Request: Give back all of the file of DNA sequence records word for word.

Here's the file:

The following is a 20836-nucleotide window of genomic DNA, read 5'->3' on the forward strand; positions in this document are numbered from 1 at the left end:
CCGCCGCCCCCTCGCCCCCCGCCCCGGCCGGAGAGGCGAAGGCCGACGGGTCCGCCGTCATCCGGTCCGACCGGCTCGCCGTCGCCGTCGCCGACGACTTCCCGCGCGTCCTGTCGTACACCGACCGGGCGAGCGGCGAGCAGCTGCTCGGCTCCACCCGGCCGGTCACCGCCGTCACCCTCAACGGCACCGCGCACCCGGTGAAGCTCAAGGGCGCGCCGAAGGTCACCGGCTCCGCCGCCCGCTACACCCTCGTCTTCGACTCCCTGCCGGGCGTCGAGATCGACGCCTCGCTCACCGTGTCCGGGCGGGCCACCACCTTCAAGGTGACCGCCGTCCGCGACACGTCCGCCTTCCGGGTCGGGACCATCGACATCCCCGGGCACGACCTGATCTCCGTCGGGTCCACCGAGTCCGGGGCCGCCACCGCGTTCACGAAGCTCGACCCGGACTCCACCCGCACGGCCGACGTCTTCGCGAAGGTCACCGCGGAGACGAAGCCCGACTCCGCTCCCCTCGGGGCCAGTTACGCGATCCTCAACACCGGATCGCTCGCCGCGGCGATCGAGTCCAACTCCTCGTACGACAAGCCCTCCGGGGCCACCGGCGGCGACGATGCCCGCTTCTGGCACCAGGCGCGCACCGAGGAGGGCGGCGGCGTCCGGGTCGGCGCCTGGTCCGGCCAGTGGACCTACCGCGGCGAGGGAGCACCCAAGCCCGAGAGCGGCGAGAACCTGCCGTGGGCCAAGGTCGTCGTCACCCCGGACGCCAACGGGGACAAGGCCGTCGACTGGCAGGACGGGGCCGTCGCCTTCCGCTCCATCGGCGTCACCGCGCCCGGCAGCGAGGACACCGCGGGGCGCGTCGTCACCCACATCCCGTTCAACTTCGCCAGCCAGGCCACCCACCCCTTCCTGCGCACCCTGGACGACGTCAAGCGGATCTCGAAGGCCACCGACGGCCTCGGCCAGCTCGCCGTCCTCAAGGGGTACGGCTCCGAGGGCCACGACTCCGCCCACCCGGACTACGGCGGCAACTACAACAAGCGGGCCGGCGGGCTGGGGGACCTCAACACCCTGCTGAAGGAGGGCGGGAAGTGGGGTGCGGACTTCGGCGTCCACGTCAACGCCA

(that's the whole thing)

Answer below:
The following is a 20836-nucleotide window of genomic DNA, read 5'->3' on the forward strand; positions in this document are numbered from 1 at the left end:
CCGCCGCCCCCTCGCCCCCCGCCCCGGCCGGAGAGGCGAAGGCCGACGGGTCCGCCGTCATCCGGTCCGACCGGCTCGCCGTCGCCGTCGCCGACGACTTCCCGCGCGTCCTGTCGTACACCGACCGGGCGAGCGGCGAGCAGCTGCTCGGCTCCACCCGGCCGGTCACCGCCGTCACCCTCAACGGCACCGCGCACCCGGTGAAGCTCAAGGGCGCGCCGAAGGTCACCGGCTCCGCCGCCCGCTACACCCTCGTCTTCGACTCCCTGCCGGGCGTCGAGATCGACGCCTCGCTCACCGTGTCCGGGCGGGCCACCACCTTCAAGGTGACCGCCGTCCGCGACACGTCCGCCTTCCGGGTCGGGACCATCGACATCCCCGGGCACGACCTGATCTCCGTCGGGTCCACCGAGTCCGGGGCCGCCACCGCGTTCACGAAGCTCGACCCGGACTCCACCCGCACGGCCGACGTCTTCGCGAAGGTCACCGCGGAGACGAAGCCCGACTCCGCTCCCCTCGGGGCCAGTTACGCGATCCTCAACACCGGATCGCTCGCCGCGGCGATCGAGTCCAACTCCTCGTACGACAAGCCCTCCGGGGCCACCGGCGGCGACGATGCCCGCTTCTGGCACCAGGCGCGCACCGAGGAGGGCGGCGGCGTCCGGGTCGGCGCCTGGTCCGGCCAGTGGACCTACCGCGGCGAGGGAGCACCCAAGCCCGAGAGCGGCGAGAACCTGCCGTGGGCCAAGGTCGTCGTCACCCCGGACGCCAACGGGGACAAGGCCGTCGACTGGCAGGACGGGGCCGTCGCCTTCCGCTCCATCGGCGTCACCGCGCCCGGCAGCGAGGACACCGCGGGGCGCGTCGTCACCCACATCCCGTTCAACTTCGCCAGCCAGGCCACCCACCCCTTCCTGCGCACCCTGGACGACGTCAAGCGGATCTCGAAGGCCACCGACGGCCTCGGCCAGCTCGCCGTCCTCAAGGGGTACGGCTCCGAGGGCCACGACTCCGCCCACCCGGACTACGGCGGCAACTACAACAAGCGGGCCGGCGGGCTGGGGGACCTCAACACCCTGCTGAAGGAGGGCGGGAAGTGGGGTGCGGACTTCGGCGTCCACGTCAACGCCA